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Finding habitat patches and directional connectivity


  • Robert L. Schooley,

  • John A. Wiens

R. L. Schooley and J. A. Wiens, Dept of Biology and Graduate Degree Program in Ecology, Colorado State Univ., Fort Collins, CO 80523 USA.

Present address of RLS: Dept of Wildlife Ecology and Conservation, Univ. of Florida, Gainesville, FL 32611-0430 USA (
Present address of JAW: The Nature Conservancy, 4245 N. Fairfax Dr., Suite 100, Arlington, VA 22203 USA.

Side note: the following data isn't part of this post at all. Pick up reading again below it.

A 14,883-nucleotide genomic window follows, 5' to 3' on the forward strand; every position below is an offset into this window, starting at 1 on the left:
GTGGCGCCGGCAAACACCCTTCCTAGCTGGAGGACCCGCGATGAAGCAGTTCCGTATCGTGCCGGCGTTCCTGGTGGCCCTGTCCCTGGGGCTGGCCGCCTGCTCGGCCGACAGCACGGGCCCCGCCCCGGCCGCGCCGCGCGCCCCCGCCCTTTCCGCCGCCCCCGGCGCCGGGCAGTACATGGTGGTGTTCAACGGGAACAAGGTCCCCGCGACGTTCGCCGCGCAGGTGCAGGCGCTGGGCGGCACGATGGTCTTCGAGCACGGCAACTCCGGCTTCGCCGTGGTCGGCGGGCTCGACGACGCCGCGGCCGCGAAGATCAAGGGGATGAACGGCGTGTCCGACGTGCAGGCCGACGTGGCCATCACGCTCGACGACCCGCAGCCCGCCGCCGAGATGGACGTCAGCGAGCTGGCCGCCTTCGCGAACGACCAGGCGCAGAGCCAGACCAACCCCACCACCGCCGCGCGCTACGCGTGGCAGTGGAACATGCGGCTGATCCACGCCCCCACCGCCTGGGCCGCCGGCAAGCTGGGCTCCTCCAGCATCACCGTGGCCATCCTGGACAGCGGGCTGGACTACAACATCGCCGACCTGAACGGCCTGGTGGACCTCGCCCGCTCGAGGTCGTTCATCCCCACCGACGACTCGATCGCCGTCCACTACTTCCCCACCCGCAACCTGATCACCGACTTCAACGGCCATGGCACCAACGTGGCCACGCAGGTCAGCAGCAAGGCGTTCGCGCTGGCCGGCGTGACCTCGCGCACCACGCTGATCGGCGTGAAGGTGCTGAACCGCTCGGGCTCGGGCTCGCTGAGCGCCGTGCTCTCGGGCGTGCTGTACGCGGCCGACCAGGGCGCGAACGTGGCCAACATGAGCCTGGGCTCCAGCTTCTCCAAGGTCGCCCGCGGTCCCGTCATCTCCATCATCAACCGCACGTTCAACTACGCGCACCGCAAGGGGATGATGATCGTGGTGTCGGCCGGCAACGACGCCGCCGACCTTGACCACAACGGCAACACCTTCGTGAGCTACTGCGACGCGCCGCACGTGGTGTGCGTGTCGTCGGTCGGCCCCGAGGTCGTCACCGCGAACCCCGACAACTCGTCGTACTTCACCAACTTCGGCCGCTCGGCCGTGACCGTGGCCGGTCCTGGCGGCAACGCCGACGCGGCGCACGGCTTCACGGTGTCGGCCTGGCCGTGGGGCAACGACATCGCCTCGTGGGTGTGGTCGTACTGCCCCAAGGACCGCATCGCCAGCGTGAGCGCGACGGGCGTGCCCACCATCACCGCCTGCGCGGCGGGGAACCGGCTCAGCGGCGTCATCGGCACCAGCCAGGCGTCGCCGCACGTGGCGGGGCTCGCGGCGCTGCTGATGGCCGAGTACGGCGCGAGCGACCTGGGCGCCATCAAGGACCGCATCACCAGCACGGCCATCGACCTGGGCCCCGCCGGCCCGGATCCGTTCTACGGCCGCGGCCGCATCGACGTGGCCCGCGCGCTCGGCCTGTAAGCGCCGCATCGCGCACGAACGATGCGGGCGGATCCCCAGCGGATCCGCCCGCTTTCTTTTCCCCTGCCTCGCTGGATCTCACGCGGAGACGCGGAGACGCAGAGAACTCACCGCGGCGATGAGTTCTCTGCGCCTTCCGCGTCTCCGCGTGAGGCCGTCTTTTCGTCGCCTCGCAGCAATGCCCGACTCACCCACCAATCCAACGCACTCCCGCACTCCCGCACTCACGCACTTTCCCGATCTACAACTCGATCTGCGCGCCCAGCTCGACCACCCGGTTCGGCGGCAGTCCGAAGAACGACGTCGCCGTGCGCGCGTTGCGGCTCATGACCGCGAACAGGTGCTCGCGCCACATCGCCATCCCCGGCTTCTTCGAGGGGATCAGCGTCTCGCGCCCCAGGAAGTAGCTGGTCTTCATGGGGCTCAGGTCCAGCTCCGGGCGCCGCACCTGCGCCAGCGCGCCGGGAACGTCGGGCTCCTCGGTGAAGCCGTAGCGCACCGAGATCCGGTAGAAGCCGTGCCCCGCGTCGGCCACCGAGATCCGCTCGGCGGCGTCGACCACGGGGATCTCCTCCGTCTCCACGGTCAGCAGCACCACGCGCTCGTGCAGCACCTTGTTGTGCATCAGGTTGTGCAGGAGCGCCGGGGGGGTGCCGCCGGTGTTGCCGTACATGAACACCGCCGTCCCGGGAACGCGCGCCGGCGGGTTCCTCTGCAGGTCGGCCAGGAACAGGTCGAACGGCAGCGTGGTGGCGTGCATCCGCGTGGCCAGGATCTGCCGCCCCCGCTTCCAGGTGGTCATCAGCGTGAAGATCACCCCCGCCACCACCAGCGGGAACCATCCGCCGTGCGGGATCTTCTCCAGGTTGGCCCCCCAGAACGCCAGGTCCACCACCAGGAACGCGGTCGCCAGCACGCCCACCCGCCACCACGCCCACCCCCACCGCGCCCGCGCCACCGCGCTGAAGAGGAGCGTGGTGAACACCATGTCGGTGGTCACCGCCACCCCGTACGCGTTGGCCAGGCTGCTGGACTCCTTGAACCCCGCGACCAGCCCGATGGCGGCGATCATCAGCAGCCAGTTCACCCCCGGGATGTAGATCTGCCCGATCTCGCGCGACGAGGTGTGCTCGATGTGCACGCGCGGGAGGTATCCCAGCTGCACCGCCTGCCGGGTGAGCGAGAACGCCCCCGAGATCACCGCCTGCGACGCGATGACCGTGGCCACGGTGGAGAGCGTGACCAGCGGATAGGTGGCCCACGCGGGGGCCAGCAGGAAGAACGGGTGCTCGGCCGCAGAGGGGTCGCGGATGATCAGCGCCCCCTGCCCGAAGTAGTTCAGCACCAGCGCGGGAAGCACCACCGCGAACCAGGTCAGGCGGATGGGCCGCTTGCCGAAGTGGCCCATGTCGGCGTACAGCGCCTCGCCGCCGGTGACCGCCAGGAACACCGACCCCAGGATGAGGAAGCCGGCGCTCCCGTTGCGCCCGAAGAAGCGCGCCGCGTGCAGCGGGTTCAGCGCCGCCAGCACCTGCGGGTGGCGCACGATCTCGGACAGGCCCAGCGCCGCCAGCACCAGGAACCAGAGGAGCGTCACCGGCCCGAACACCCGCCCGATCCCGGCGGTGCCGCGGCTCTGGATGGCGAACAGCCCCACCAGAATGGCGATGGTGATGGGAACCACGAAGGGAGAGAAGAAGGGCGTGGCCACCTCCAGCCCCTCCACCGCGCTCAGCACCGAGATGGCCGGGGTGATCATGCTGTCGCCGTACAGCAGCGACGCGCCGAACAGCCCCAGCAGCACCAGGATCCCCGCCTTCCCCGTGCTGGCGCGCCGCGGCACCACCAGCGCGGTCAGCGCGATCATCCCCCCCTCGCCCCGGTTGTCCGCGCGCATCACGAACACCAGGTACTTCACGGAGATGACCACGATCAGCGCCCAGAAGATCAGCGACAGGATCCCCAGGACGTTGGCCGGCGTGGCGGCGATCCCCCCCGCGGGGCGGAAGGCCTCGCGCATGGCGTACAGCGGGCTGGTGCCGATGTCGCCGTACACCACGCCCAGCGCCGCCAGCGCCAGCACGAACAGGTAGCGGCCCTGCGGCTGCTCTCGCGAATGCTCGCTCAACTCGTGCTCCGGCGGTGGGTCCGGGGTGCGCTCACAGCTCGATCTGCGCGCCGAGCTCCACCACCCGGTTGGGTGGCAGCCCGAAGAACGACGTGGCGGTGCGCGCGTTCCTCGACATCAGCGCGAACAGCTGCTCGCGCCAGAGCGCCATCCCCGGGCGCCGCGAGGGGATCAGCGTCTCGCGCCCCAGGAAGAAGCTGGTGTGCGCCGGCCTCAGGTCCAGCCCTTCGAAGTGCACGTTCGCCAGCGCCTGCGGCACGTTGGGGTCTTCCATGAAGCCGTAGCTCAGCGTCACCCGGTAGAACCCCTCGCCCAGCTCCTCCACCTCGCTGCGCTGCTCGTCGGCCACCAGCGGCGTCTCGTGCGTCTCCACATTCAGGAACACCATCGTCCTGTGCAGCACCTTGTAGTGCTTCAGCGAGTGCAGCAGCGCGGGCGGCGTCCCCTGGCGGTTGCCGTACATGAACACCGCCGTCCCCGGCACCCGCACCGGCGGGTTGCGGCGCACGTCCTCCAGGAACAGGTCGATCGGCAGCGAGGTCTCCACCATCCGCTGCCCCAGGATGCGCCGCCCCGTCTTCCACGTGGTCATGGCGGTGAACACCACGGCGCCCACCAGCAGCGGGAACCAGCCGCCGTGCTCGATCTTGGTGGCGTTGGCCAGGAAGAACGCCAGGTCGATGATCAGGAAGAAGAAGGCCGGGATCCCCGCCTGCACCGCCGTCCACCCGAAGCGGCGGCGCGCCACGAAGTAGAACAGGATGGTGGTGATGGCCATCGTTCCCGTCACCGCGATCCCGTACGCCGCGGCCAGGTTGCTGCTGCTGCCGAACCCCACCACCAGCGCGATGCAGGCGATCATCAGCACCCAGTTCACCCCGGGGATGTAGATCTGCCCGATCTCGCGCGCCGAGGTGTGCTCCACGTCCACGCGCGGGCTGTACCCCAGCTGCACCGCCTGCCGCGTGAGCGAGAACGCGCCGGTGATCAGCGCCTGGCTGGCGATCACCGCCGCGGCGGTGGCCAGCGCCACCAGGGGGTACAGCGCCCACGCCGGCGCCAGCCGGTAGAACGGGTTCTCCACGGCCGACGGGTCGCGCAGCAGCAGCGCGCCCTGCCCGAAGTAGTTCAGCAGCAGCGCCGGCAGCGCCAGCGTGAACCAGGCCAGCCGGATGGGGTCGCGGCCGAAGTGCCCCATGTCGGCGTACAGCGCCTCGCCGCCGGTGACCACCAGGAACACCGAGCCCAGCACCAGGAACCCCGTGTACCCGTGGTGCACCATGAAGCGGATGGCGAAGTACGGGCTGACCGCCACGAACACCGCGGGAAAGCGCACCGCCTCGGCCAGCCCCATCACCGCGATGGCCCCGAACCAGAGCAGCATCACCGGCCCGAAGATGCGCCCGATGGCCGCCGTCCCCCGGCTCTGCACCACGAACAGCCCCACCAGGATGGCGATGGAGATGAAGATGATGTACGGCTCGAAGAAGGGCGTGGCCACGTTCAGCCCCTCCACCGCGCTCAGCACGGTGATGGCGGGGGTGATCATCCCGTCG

For animal species inhabiting patchy environments, the search behavior of individuals and the distance from which they can detect suitable habitat (perceptual range) are key determinants of the functional connectivity of landscapes. We examined the movement behavior and perceptual range of adult cactus bugs (Chelinidea vittiger), which are habitat specialists that feed and reproduce on Opuntia cactus. Movement pathways of walking individuals released into unsuitable matrix habitat (30–3000 m from Opuntia) were highly directional. These results supported predictions of optimal search behavior from published simulation models. A release experiment within natural patch networks indicated that the perceptual range of C. vittiger depended on size of the target patch, matrix structure, and direction of the target patch relative to prevailing winds. A strong effect of wind direction on orientation behavior (and presumed perceptual range) was evident in a release experiment using ‘artificial’ patches of potted Opuntia. In these two experiments, individuals released 50–100 cm from Opuntia patches were more likely to orientate toward patches located upwind than to those located crosswind or downwind. A reexamination of the pathways of individuals walking in the matrix also revealed a strong bias for movement upwind. Such upwind movement by individuals, both within and outside of patch networks, suggests that C. vittiger uses olfaction to navigate and it complicates our ability to interpret search behavior and to estimate perceptual range. Current techniques for assessing perceptual range have limitations for olfactory-based species. Furthermore, we need to broaden our view of perceptual range and of patch and landscape connectivity. Perceptual range may be anisotropic and connectivity may be directional. An organism-based approach to spatial ecology requires that we consider the dominant senses used by species when navigating around patchy landscapes.